Founded by the Italian Count Marcello Alberto Cristofani della Magione under the authority of the Roman Catholic Archdiocese of Siena-Colle di Val d'Elsa-Montalcino, the Militia Templi's focus is knightly and monastic and members follow a modern adaptation of the Rule written by St. Bernard of Clairvaux for the medieval Knights Templar. The order makes no claims of direct descent from the old Knights Templar and holds that, when made, such self-styled claims are both historically and canonically false.

The Militia was formed civilly and with the approval of the local ordinary on September 21st, 1979. Its constitutions were approved on Sept. 8, 1988 by the Archbishop of Siena Mario Jsmaele Castellano. The next Archbishop, Gaetano Bonicelli approved the Rule of the Militia in 1990. The Cardinal Protectors of the Militia Templi were Silvio Oddi, Édouard Gagnon and Alfons Maria Stickler. The current Protector is the Right Reverend Phillip Lawrence,OSB, Abbot of the Benedictine Monastery of Christ in the Desert located in New Mexico, USA.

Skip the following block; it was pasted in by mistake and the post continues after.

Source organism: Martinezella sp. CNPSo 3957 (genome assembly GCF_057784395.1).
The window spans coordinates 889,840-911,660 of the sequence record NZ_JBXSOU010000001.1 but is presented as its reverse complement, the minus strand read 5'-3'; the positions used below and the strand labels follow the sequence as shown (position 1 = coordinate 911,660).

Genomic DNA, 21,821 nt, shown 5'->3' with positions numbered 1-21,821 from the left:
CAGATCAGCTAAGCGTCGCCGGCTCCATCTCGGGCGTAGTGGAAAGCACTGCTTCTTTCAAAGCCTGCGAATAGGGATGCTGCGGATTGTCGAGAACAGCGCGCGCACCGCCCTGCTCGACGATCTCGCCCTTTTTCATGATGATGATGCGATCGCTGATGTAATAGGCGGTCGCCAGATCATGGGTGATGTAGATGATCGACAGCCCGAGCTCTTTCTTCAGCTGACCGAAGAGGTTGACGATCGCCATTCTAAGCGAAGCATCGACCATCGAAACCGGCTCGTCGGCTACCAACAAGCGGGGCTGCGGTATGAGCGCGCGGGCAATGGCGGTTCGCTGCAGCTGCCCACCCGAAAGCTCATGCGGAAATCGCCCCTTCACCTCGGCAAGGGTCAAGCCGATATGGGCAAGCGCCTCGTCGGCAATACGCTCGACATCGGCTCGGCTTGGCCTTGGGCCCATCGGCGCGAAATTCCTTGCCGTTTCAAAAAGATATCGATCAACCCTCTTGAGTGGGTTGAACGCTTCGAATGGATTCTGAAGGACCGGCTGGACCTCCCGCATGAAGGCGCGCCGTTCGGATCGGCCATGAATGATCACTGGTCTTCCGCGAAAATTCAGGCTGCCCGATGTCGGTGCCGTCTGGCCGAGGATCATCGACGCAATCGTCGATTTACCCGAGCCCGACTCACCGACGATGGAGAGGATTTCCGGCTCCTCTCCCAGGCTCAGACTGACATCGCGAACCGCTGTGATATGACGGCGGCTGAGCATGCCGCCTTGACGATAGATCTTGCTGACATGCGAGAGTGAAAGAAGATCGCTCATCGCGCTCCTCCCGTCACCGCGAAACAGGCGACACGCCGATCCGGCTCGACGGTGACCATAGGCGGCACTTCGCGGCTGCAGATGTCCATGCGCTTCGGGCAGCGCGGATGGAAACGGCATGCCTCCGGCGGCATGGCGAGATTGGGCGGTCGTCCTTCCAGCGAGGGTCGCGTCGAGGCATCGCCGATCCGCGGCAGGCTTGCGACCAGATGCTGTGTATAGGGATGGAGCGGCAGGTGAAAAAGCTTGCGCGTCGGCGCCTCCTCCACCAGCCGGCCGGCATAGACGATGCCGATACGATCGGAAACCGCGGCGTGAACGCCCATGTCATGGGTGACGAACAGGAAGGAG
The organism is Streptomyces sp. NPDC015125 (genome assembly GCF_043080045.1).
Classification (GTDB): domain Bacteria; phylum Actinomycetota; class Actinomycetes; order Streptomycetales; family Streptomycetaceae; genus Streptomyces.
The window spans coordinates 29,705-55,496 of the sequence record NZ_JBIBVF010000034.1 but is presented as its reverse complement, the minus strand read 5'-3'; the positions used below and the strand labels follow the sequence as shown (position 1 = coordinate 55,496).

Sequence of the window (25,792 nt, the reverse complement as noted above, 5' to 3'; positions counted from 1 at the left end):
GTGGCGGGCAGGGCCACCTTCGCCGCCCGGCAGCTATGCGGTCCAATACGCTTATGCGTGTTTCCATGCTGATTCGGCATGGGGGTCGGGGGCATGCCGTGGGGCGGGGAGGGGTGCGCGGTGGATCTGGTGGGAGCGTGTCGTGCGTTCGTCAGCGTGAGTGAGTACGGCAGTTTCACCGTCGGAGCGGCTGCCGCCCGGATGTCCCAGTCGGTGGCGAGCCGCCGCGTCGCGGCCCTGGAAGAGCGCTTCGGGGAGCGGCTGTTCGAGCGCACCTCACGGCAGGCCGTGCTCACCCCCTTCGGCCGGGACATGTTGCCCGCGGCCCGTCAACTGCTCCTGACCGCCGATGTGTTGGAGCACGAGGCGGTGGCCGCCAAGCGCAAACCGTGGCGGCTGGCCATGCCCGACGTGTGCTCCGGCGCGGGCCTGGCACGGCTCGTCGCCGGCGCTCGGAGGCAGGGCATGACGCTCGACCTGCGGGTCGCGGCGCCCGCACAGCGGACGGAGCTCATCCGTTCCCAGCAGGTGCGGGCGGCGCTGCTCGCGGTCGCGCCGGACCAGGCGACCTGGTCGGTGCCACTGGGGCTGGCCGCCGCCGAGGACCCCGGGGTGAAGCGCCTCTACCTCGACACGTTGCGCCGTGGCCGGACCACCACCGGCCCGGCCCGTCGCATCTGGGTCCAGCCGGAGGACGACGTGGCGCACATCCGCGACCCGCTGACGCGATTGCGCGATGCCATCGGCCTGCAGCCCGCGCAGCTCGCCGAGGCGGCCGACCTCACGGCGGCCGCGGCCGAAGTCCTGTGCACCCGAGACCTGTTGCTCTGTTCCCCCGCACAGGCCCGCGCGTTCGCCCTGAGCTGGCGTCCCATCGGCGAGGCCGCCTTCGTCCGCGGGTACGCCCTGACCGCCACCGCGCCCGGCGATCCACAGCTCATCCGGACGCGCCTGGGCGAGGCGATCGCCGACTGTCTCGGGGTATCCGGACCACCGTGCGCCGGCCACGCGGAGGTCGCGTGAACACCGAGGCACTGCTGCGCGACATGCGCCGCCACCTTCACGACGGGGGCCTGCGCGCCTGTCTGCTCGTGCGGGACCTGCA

According to their constitutions, the Militia has both married and celibate members. Professed Knights consecrate themselves perpetually to the Militia with the investiture and the promise to observe the three classic evangelical counsels as well as the public testimony of faith (fourth promise). The knights have no particular apostolate or pastoral engagement other than public testimony of the Catholic Faith. They are obliged to live by their Rule and recite daily the Hours of the traditional Divine Office. Their members include several hundred Knights, 10 national preceptories, many local priorates and scout groups.